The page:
Online Banks: The Solution for Savers

To battle low interest rates, try parking your money at a less traditional institution.


Today's guest post comes from Jim at Blueprint for Financial Prosperity, a personal finance blog that follows the money decisions of a young professional in th ese challenging financial times.

With the economy in a slump and the Federal Reserve lowering interest rates, it's becoming harder and harder to save. If you're like me, you have a checking and savings account at a traditional bank that is earning an interest rate so low it might as well be zero. In our current economic climate, that's probably not going to change anytime soon. Chances are you've looked toward certificates of deposit as one option for your money, trading in some of your short-term liquidity for a more appealing interest rate, but balked because you are concerned you might need that money before the CD matures.

I may have a solution for you. Have you considered a high-yield savings account at an online bank?

An online bank is a bank that exists entirely online. ING Direct was one of the first online banks, but since then, there have been many others, including FNBO Direct, Everbank, HSBC Direct, and Dollar Savings Direct, just to name a few. With many of those banks, your only interface was through the Web or the telephone. Rather than pay for tellers, branch managers, and branches, online banks pass the savings onto customers by offering some of the highest savings account rates in the nation. The interest rates on high-yield savings accounts are often in the top 5 to 10 percent in the nation, are entirely liquid, and are protected by FDIC insurance.

A high interest rate on your savings account isn't the only benefit of working with an online bank. Because the website is your primary interface with the bank, it is often very sophisticated and very user friendly. They allow you to bank 24 hours a day, seven days a week, a convenience I've personally taken advantage of. Just recently, I locked in great rates on certificates of deposit from the comfort of my office. If I had to go to a branch, it's likely that I would have never done so.

Speaking of CDs, online banks often offer some of the best CD rates because their savings accounts are so high. The bank has to offer a rate that's often a percentage point higher on CDs, just to entice their customers. Some banks also make it easier to ladder CDs or buy a series of CDs of differing maturity dates so that they are effectively liquid. ING Direct has a single form you can fill out to open up an entire CD ladder.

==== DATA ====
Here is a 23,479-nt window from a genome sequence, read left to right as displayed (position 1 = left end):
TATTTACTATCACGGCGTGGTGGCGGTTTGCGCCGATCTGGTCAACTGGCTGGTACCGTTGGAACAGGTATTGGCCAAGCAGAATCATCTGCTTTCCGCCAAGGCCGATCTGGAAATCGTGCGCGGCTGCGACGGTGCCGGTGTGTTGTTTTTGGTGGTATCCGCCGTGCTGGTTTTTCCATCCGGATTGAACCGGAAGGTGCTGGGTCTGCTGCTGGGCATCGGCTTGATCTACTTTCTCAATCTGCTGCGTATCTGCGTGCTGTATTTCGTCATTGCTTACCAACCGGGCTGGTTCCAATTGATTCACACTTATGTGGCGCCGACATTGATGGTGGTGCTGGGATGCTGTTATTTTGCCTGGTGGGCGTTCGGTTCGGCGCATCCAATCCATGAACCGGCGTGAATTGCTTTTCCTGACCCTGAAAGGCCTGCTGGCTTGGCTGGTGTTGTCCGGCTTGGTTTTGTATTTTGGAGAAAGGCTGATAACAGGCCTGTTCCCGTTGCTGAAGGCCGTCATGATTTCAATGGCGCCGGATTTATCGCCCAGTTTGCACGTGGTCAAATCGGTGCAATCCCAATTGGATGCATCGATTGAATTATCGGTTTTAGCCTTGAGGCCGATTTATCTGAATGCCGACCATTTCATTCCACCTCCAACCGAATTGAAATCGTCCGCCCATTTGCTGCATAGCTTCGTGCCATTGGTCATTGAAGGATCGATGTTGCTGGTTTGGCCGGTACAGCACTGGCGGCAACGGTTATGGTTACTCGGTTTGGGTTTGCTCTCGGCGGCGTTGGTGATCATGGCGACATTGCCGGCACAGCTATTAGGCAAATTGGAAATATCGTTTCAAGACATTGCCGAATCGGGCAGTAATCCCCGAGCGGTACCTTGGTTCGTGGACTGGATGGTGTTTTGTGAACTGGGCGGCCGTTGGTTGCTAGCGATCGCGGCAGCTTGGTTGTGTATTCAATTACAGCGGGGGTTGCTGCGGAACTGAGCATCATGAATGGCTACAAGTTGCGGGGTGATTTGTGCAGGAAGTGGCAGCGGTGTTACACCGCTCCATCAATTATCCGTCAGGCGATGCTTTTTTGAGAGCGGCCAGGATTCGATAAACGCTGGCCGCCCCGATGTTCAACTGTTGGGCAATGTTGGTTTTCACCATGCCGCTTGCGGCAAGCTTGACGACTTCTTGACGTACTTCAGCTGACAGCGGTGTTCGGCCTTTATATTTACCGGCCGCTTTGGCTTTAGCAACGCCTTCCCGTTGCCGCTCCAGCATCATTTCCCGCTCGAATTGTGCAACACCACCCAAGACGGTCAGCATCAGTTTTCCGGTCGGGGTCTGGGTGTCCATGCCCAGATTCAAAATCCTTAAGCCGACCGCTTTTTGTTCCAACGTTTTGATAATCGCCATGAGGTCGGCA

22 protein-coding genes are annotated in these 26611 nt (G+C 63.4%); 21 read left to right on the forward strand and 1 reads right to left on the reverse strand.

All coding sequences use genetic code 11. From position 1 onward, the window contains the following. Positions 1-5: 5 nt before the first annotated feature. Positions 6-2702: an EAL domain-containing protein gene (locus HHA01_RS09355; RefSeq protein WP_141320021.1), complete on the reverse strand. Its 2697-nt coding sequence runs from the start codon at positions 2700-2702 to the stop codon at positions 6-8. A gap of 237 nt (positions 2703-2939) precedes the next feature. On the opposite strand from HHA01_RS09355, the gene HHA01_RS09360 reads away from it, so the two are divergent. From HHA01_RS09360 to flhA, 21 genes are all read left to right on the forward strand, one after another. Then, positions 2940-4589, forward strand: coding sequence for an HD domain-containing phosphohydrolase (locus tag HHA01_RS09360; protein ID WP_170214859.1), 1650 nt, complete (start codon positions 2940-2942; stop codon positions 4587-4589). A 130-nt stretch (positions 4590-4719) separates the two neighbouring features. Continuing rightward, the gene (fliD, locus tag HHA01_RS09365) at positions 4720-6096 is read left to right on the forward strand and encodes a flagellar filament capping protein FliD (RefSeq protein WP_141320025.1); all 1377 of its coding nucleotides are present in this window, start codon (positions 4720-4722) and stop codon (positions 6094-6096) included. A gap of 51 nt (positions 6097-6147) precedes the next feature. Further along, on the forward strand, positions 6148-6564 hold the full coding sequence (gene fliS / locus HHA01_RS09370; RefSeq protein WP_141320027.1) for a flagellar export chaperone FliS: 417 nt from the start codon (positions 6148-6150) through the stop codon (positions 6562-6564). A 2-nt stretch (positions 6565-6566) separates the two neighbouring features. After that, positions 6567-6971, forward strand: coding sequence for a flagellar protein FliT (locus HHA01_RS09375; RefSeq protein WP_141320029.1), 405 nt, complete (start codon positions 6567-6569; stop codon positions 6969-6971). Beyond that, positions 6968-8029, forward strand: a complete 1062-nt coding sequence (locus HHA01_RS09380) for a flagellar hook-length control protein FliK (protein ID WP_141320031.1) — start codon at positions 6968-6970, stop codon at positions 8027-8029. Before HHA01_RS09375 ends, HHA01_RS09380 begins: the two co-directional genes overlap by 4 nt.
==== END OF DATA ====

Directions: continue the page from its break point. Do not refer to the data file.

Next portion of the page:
Online banks probably sound very appealing right now, but I have to throw in a few warnings about them. The biggest concern is always that your primary interface is the Web and websites can go down because of high demand or computer failure. While not common, it's not unheard of for a bank website to go down. When that happens, it can be very disconcerting because there are no physical branches to visit. If I can't access my Bank of America account via the Web, I can always drive to a branch to access my money. I can't drive to an ING Direct branch or an HSBC Direct branch. One way to mitigate this risk is to working with a traditional bank that offers a high-yield savings account, like Citibank.

Another risk you face with using an online bank is that you're more susceptible of fraud. One common type of fraud is called phishing. It's when a thief sends you an E-mail, pretending to be your bank, asking you to log in to your account. You click on a link in the E-mail, and it takes you to the thief's site masquerading as your bank and you log in. At that point, they have all of your data. Online banks have plenty of security measures in place, but phishing won't be possible in real life (it can still happen on the phone!). You won't walk into a thief's bank and think it's your own (The Sting, anyone?).

The benefits of using a high-yield savings account at an online bank vastly outweigh the negatives I've mentioned. If you haven't taken a look at them, check them out. You may be pleasantly surprised.